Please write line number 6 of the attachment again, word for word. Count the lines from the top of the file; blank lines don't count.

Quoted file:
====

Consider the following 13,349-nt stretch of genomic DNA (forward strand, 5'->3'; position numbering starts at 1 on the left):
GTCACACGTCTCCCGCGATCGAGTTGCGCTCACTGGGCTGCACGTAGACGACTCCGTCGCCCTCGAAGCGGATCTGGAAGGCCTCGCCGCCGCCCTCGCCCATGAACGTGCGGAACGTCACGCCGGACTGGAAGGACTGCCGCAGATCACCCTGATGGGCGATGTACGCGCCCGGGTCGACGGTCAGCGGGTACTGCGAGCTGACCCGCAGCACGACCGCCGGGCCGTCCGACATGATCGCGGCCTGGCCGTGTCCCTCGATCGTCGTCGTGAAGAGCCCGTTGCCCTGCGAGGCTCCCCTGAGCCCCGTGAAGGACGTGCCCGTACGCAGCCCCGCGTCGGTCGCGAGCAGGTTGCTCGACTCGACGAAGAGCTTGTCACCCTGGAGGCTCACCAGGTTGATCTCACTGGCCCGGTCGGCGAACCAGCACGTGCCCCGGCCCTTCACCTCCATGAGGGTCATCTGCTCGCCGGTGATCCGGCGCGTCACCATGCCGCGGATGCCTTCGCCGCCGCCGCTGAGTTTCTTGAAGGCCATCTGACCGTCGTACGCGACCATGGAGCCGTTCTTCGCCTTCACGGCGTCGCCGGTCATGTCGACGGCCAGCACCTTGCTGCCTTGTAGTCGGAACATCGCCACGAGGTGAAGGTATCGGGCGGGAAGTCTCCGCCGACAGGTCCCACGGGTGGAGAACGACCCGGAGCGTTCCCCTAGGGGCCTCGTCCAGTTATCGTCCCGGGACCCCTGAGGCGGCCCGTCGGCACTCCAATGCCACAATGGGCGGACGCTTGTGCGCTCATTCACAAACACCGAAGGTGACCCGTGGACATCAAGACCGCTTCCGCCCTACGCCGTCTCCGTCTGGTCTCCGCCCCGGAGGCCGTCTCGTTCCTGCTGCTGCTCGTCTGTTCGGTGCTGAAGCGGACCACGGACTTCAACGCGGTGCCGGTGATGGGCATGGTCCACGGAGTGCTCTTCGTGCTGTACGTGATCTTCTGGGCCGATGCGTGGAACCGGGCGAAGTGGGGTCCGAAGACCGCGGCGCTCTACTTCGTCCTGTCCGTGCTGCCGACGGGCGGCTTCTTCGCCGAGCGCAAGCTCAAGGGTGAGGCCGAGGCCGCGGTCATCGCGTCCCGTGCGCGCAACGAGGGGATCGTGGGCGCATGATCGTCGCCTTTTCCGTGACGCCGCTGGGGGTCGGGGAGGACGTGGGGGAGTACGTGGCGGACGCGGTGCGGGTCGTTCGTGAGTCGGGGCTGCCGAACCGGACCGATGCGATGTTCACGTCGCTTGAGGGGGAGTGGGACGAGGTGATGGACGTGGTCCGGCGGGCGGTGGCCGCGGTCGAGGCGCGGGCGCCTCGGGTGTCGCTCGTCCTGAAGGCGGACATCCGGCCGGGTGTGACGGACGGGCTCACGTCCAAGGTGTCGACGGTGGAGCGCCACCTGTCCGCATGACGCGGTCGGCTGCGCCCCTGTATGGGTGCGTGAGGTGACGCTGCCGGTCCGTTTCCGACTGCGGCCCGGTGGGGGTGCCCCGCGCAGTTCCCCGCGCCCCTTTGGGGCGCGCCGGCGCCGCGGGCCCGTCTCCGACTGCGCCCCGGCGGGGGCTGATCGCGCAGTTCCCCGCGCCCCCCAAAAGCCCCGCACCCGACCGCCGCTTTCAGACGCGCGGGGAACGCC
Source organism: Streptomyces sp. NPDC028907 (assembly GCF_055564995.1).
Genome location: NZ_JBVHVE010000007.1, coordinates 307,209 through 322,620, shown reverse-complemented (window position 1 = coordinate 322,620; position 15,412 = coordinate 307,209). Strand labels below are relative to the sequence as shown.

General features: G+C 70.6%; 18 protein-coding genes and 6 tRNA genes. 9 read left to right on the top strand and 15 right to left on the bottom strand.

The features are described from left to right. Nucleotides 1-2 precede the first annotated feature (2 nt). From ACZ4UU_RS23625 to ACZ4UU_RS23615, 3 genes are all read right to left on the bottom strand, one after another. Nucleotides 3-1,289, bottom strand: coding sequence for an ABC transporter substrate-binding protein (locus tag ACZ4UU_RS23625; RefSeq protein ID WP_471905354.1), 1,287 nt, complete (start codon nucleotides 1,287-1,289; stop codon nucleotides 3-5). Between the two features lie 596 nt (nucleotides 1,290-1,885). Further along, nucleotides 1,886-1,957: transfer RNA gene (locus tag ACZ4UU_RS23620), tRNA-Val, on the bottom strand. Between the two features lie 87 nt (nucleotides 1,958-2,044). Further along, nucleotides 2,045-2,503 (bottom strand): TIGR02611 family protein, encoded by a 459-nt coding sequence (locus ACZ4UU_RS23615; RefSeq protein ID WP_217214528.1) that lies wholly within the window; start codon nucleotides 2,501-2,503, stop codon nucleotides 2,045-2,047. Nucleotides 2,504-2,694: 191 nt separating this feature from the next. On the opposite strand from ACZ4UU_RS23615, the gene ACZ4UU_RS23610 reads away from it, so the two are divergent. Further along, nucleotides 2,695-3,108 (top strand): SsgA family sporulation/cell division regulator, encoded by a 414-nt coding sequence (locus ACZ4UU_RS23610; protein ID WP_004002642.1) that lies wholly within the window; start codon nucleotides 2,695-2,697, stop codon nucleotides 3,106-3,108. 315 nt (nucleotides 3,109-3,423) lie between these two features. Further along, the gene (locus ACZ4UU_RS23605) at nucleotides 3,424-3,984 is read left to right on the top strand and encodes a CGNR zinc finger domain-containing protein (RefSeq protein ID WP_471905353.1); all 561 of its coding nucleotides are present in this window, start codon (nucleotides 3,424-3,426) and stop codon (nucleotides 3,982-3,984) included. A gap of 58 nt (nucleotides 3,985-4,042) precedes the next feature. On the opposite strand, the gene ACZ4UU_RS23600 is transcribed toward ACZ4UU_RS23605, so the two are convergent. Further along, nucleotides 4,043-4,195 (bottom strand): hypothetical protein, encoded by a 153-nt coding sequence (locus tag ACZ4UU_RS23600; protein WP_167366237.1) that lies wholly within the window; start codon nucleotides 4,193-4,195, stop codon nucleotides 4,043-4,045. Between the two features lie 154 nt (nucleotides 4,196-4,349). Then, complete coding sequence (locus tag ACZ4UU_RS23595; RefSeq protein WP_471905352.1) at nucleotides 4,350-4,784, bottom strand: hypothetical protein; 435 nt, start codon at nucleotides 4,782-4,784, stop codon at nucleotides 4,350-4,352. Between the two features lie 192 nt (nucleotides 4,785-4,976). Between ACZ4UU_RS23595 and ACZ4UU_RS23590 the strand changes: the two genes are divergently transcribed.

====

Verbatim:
The features are described from left to right. Nucleotides 1-2 precede the first annotated feature (2 nt). From ACZ4UU_RS23625 to ACZ4UU_RS23615, 3 genes are all read right to left on the bottom strand, one after another. Nucleotides 3-1,289, bottom strand: coding sequence for an ABC transporter substrate-binding protein (locus tag ACZ4UU_RS23625; RefSeq protein ID WP_471905354.1), 1,287 nt, complete (start codon nucleotides 1,287-1,289; stop codon nucleotides 3-5). Between the two features lie 596 nt (nucleotides 1,290-1,885). Further along, nucleotides 1,886-1,957: transfer RNA gene (locus tag ACZ4UU_RS23620), tRNA-Val, on the bottom strand. Between the two features lie 87 nt (nucleotides 1,958-2,044). Further along, nucleotides 2,045-2,503 (bottom strand): TIGR02611 family protein, encoded by a 459-nt coding sequence (locus ACZ4UU_RS23615; RefSeq protein ID WP_217214528.1) that lies wholly within the window; start codon nucleotides 2,501-2,503, stop codon nucleotides 2,045-2,047. Nucleotides 2,504-2,694: 191 nt separating this feature from the next. On the opposite strand from ACZ4UU_RS23615, the gene ACZ4UU_RS23610 reads away from it, so the two are divergent. Further along, nucleotides 2,695-3,108 (top strand): SsgA family sporulation/cell division regulator, encoded by a 414-nt coding sequence (locus ACZ4UU_RS23610; protein ID WP_004002642.1) that lies wholly within the window; start codon nucleotides 2,695-2,697, stop codon nucleotides 3,106-3,108. 315 nt (nucleotides 3,109-3,423) lie between these two features. Further along, the gene (locus ACZ4UU_RS23605) at nucleotides 3,424-3,984 is read left to right on the top strand and encodes a CGNR zinc finger domain-containing protein (RefSeq protein ID WP_471905353.1); all 561 of its coding nucleotides are present in this window, start codon (nucleotides 3,424-3,426) and stop codon (nucleotides 3,982-3,984) included. A gap of 58 nt (nucleotides 3,985-4,042) precedes the next feature. On the opposite strand, the gene ACZ4UU_RS23600 is transcribed toward ACZ4UU_RS23605, so the two are convergent. Further along, nucleotides 4,043-4,195 (bottom strand): hypothetical protein, encoded by a 153-nt coding sequence (locus tag ACZ4UU_RS23600; protein WP_167366237.1) that lies wholly within the window; start codon nucleotides 4,193-4,195, stop codon nucleotides 4,043-4,045. Between the two features lie 154 nt (nucleotides 4,196-4,349). Then, complete coding sequence (locus tag ACZ4UU_RS23595; RefSeq protein WP_471905352.1) at nucleotides 4,350-4,784, bottom strand: hypothetical protein; 435 nt, start codon at nucleotides 4,782-4,784, stop codon at nucleotides 4,350-4,352. Between the two features lie 192 nt (nucleotides 4,785-4,976). Between ACZ4UU_RS23595 and ACZ4UU_RS23590 the strand changes: the two genes are divergently transcribed.